Sadly, this also means that few people will actually ever reach the point of enlightenment. If only everyone could see the points made in Albert Camus’ eye opening novel. To conclude this essay, I offer a recap of the intellectual evolution of man through the interactions of one man. Man first begins with the period of indifference, the point in life in which the well being of others and possibly even himself are unimportant and are thus ignored. Then, he progresses to the stage in which he forgets the cares of others but dwells on the newfound control over his own life as he acknowledges the absurd.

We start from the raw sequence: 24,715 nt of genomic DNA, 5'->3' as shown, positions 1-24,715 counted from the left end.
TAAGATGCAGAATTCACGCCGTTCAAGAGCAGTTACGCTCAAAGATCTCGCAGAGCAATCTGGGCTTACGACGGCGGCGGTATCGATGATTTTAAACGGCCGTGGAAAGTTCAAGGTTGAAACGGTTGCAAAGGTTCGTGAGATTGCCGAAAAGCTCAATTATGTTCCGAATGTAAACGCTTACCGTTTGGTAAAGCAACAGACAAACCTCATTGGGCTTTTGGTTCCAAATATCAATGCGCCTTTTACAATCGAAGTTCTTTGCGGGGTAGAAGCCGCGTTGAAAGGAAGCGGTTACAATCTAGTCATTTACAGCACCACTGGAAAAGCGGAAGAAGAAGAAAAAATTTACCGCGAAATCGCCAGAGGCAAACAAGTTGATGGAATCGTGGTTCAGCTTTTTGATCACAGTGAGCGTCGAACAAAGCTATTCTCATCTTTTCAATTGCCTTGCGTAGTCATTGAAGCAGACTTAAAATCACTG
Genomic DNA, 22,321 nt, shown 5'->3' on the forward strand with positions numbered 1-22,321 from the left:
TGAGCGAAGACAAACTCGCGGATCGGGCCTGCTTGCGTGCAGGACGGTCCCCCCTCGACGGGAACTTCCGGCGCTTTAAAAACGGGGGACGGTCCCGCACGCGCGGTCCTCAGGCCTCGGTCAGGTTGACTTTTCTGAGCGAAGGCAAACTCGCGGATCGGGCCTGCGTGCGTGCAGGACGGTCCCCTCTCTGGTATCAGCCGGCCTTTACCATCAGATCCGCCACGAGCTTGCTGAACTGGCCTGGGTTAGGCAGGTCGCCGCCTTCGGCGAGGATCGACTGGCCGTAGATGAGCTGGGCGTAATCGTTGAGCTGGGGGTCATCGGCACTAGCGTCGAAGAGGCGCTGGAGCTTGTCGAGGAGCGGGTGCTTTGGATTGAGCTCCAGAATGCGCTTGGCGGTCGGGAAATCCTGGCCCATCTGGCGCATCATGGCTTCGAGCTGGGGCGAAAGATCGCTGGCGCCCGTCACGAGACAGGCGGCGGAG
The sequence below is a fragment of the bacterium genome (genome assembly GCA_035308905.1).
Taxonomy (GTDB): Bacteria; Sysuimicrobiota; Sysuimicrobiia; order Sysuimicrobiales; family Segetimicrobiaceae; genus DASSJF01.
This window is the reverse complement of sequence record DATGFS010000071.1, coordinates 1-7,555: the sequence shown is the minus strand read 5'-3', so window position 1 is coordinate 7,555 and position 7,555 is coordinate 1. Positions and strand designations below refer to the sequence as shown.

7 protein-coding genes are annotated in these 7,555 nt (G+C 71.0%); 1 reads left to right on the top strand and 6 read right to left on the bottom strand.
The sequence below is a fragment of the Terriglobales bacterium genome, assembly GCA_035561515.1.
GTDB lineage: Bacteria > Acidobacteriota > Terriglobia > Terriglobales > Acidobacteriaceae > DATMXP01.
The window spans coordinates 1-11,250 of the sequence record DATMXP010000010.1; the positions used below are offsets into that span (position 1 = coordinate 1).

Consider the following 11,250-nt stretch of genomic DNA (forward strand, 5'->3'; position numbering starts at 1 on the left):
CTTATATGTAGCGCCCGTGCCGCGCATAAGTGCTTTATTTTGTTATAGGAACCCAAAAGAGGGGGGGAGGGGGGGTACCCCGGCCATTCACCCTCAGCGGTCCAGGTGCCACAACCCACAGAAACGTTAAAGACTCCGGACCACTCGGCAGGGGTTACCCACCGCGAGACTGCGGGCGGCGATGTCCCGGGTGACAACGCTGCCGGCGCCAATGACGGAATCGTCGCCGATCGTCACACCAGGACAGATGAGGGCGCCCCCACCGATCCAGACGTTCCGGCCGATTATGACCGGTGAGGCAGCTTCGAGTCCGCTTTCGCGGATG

Finally, he reaches a state of bliss as he fully accepts the absurd and commits himself to it. Only when man reaches this final step, however, has he reached the point of enlightenment and pure happiness. Again, the only ideology blocking his path to perfection is religion. When man overcomes this barrier, the possibilities are endless. Meursault was merely a tool of application used by Camus to show the world a mirror image of itself. When the world overcomes its meaningless problems and its futile attempts of peace, it can truly reach the blissful state of serenity.